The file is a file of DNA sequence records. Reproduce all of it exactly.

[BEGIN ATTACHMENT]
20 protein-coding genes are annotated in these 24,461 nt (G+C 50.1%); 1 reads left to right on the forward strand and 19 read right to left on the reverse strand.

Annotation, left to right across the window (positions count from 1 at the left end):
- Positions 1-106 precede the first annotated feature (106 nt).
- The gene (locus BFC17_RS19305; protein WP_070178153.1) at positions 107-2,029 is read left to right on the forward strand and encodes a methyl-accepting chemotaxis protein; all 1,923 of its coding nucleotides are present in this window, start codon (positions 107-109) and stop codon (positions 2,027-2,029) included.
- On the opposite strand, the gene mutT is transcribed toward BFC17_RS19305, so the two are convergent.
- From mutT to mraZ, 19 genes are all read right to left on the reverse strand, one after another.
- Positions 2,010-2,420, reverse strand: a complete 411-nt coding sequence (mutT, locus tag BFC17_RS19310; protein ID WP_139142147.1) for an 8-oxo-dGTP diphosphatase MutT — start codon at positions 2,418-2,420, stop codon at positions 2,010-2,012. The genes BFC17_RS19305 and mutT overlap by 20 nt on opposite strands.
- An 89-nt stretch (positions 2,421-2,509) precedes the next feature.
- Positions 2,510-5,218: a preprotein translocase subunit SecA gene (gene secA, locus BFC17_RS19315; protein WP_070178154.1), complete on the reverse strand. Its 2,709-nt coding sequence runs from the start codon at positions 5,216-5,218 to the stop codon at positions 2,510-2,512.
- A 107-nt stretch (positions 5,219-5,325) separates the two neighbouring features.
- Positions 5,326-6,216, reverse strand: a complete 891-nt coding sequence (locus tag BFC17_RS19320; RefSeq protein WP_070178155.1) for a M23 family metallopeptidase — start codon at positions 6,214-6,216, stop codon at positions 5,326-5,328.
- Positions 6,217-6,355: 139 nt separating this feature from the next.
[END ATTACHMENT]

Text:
20 protein-coding genes are annotated in these 24,461 nt (G+C 50.1%); 1 reads left to right on the forward strand and 19 read right to left on the reverse strand.

Annotation, left to right across the window (positions count from 1 at the left end):
- Positions 1-106 precede the first annotated feature (106 nt).
- The gene (locus BFC17_RS19305; protein WP_070178153.1) at positions 107-2,029 is read left to right on the forward strand and encodes a methyl-accepting chemotaxis protein; all 1,923 of its coding nucleotides are present in this window, start codon (positions 107-109) and stop codon (positions 2,027-2,029) included.
- On the opposite strand, the gene mutT is transcribed toward BFC17_RS19305, so the two are convergent.
- From mutT to mraZ, 19 genes are all read right to left on the reverse strand, one after another.
- Positions 2,010-2,420, reverse strand: a complete 411-nt coding sequence (mutT, locus tag BFC17_RS19310; protein ID WP_139142147.1) for an 8-oxo-dGTP diphosphatase MutT — start codon at positions 2,418-2,420, stop codon at positions 2,010-2,012. The genes BFC17_RS19305 and mutT overlap by 20 nt on opposite strands.
- An 89-nt stretch (positions 2,421-2,509) precedes the next feature.
- Positions 2,510-5,218: a preprotein translocase subunit SecA gene (gene secA, locus BFC17_RS19315; protein WP_070178154.1), complete on the reverse strand. Its 2,709-nt coding sequence runs from the start codon at positions 5,216-5,218 to the stop codon at positions 2,510-2,512.
- A 107-nt stretch (positions 5,219-5,325) separates the two neighbouring features.
- Positions 5,326-6,216, reverse strand: a complete 891-nt coding sequence (locus tag BFC17_RS19320; RefSeq protein WP_070178155.1) for a M23 family metallopeptidase — start codon at positions 6,214-6,216, stop codon at positions 5,326-5,328.
- Positions 6,217-6,355: 139 nt separating this feature from the next.